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A daunting reality for House Democrats

November 1, 2007 | 10:06 am

Rep. Chris Van Hollen, a Democrat from Maryland, is the man responsible for guiding his party's national effort to retain the House majority it won in the midterm election almost exactly a year ago. And as chairman of the Democratic Congressional Campaign Committee, he's understandably feeling pretty chipper these days.

As The Times' Janet Hook wrote about recently, several veteran Republican House members have decided to retire after their current terms end, which in some cases should give Democrats new opportunities to extend their roughly 30-seat House majority.  In light of that and other factors, Van Hollen, during a briefing this week that Hook and other reporters covered, not surprisingly predicted another strong year in 2008 for Democratic House candidates.

Still, here's a number to keep in mind: 60 Democrats are running in House districts carried by President Bush in 2004; only eight Republicans are running in districts carried by his Democratic opponent, John Kerry.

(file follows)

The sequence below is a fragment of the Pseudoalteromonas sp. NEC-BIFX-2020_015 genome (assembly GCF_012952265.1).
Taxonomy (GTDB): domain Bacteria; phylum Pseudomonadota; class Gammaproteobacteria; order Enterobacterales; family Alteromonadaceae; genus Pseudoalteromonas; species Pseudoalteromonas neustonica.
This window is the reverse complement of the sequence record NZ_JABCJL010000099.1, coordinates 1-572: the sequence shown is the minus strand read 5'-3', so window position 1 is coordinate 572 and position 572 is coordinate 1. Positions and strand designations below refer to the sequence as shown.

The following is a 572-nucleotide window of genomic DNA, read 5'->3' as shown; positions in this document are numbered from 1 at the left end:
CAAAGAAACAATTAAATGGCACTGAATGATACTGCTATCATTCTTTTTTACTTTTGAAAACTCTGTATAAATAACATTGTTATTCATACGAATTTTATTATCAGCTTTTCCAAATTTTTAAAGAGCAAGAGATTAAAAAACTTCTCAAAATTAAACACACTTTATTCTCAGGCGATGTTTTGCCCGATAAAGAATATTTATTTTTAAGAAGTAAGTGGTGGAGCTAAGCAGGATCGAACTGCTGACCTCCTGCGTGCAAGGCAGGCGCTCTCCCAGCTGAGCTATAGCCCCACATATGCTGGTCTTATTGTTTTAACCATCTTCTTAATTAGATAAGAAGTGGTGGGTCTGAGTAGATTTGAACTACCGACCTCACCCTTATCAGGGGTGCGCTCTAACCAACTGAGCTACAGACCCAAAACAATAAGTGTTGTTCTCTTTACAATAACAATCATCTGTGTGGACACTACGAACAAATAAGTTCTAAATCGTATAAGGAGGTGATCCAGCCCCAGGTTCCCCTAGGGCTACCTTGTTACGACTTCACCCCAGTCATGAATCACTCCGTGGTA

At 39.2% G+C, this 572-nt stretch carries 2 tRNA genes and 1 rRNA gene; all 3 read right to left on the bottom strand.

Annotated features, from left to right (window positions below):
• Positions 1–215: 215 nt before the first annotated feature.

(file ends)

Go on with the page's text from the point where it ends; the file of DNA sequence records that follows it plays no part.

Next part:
Some Democratic strategists, meanwhile, are starting to sound warning bells for the party.  A new analysis by Democracy Corps, a leading Democratic polling firm, concluded that over the next year, the party's eventual presidential nominee and its candidates for Senate and House will need to do more to articulate a critique of the status quo and convince voters that they will satisfy their hunger for change.

"Democrats have not yet found their voice as agents of change, except perhaps on Iraq, and risk falling short of their greatest aspirations," the firm said in a memo.  "Seats and states that Democrats now covet could be lost without a clearer articulation of the Democrats' critique of the times and their willingness to be agents of change."

A story headlined "The angry voter: Bad news for Dems" in today's elaborates on some of the worries that belie the public optimism expressed so often these days by Van Hollen and other party leaders.

Republicans, though, shouldn't necessarily take heart.  An accompanying story on the Politico website carries this lead: "One year before voters go to the polls to select the next president, the Republican Party is as weak as it has been in a generation, a detailed new poll suggests."

-- Don Frederick